It’s a time-honored tradition between parent and child: a scrape or a cut that leads to the drying of tears, cleaning of the injury and application of healing medicine. A Band-Aid is the final touch—after all the hard work that has been done to sterilize and treat the injury, the Band-Aid has traditionally been used to hold all of these initial steps together and to protect and allow the tissues to heal. Just as Band-Aids have evolved to incorporate modern medicinal advances such as the addition of antibiotics, so have bandage contact lenses.
Bandage lenses are used to protect the healing eye, and the drug/device conversation has included these lenses in hopes of improving the efficacy of certain drugs. Bandage lens use has become more widespread as a result of the increasing popularity of refractive surgery, as well as the technological innovations in contact lens materials. Knowledge of the importance, as well as the appropriate usage and care, is of the utmost importance for an eye care practitioner.
What Are They?
Bandage lenses are a group of soft, thin, highly oxygen permeable lenses of varying levels of water content that are typically fit loosely over the cornea for various therapeutic purposes. They are mainly used post-surgically. Bandage lenses are part of a larger group known as therapeutic contact lenses, which encompasses an array of lenses with purposes varying from maintaining ocular surface hydration to providing a vehicle for drug delivery.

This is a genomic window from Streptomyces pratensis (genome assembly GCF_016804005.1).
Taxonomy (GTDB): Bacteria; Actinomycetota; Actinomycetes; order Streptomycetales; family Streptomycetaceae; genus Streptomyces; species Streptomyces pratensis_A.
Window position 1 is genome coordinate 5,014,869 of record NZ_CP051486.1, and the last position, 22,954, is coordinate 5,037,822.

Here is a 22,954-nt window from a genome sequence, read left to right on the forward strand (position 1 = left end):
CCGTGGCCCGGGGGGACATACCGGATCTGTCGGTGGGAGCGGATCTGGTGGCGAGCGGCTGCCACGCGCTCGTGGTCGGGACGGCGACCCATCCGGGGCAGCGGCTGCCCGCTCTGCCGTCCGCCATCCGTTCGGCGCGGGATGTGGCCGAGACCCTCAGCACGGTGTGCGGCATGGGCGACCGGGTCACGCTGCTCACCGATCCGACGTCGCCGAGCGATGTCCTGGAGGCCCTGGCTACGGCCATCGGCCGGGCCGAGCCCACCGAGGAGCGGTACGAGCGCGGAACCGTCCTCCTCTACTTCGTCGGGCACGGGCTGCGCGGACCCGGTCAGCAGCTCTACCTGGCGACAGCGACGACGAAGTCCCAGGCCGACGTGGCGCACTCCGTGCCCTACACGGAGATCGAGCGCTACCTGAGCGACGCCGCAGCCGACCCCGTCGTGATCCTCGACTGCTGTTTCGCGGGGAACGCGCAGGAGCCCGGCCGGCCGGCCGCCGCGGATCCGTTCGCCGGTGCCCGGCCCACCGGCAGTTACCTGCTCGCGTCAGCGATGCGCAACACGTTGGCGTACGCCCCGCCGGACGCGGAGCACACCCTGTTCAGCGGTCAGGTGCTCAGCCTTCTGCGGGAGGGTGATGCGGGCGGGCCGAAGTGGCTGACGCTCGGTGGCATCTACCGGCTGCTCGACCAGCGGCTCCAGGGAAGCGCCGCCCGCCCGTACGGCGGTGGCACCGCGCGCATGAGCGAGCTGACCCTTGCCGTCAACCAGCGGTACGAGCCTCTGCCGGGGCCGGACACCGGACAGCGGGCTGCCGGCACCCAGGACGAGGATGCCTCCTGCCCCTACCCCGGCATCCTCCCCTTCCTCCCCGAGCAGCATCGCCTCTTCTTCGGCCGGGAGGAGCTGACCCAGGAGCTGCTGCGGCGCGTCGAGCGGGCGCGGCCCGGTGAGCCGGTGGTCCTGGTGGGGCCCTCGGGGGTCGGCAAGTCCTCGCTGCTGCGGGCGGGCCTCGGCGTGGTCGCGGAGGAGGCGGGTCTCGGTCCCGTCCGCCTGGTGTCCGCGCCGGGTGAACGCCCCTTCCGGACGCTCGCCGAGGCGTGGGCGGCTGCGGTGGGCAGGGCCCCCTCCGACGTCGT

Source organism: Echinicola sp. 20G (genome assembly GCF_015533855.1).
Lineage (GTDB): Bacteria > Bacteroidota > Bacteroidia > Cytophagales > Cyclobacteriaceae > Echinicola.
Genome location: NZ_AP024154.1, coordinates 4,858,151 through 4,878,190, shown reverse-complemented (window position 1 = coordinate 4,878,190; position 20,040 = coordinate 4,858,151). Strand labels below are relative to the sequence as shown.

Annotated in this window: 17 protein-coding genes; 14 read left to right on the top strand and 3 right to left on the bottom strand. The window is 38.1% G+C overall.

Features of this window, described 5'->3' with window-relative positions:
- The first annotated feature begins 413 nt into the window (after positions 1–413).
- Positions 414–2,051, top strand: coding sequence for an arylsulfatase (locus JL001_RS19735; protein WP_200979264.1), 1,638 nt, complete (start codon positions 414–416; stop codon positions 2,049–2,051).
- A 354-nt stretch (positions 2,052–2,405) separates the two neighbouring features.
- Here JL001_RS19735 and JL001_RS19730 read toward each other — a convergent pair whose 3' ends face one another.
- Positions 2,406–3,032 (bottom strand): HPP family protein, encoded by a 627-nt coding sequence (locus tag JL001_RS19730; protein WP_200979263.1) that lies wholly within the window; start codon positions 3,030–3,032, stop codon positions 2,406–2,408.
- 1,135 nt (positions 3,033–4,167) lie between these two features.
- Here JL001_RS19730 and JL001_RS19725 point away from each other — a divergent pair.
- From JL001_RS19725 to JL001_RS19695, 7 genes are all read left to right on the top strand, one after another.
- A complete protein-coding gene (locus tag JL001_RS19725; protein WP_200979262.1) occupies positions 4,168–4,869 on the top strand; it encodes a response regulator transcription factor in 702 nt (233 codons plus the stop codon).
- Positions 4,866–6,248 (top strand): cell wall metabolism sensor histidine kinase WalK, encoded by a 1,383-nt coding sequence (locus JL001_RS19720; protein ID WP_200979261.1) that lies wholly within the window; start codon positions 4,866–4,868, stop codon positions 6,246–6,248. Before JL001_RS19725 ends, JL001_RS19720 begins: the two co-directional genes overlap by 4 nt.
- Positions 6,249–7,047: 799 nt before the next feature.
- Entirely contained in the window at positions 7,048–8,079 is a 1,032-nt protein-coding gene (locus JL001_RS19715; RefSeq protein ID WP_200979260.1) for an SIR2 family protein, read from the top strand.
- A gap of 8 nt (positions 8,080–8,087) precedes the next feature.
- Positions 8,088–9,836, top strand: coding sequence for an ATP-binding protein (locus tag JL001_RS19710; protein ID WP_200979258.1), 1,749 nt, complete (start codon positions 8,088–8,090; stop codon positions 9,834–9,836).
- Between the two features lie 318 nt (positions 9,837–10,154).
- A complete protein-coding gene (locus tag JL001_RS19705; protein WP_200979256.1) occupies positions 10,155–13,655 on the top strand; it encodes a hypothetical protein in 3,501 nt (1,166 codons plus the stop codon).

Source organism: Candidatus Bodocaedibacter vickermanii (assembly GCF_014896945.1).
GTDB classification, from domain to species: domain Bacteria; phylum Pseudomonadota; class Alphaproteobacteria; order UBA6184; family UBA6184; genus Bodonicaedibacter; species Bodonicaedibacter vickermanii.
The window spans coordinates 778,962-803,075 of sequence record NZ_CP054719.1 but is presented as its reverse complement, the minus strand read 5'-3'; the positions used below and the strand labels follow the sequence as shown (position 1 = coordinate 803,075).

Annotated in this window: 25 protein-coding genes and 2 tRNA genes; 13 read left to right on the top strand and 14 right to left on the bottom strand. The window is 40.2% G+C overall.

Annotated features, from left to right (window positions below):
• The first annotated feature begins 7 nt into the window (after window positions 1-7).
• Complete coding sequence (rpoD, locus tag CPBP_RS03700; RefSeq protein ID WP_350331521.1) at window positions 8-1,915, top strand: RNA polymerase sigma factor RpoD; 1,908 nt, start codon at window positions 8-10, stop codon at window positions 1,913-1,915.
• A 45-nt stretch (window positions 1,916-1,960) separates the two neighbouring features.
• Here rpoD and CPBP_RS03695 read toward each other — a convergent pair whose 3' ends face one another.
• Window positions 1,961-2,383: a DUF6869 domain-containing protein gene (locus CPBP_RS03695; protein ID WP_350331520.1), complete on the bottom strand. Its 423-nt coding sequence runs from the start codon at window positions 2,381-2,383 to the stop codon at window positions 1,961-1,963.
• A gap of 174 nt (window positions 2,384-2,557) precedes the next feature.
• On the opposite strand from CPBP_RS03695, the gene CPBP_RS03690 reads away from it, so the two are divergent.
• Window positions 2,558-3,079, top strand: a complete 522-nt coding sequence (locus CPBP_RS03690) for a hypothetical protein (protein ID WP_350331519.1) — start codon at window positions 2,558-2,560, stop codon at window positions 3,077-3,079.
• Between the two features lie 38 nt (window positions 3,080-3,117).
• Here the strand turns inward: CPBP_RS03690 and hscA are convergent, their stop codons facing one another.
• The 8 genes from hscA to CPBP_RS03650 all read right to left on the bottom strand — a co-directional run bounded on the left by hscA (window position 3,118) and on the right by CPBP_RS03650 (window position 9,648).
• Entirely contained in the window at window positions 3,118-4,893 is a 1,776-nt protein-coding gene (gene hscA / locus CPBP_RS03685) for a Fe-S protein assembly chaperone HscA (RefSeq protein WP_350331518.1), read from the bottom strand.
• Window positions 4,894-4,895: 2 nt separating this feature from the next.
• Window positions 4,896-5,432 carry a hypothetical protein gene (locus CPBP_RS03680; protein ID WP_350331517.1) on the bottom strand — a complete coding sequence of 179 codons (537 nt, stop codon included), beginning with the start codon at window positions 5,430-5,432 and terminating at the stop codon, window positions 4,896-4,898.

In the past, certain lenses were specifically indicated for therapeutic use; however, disposable soft contact lenses are frequently used today. There are four types of FDA-approved soft lenses for therapeutic use: Acuvue Oasys (Vistakon), PureVision (Bausch + Lomb), Air Optix Night & Day Aqua (Alcon) and Sof-Form 55 EW (Unilens Vision).
Bandage lenses can accelerate healing and reduce discomfort for patients with corneal injuries. These lenses not only protect the eye from the mechanical forces of blinking while the eye is healing below the lid, but they also protect delicate eye tissues from external sources of irritation, such as suture knots. The main disadvantage of their use comes with the risk of infection, especially with extended-wear lenses, as bandage contact lenses have been reported to be associated with a higher prevalence of polymicrobial keratitis.1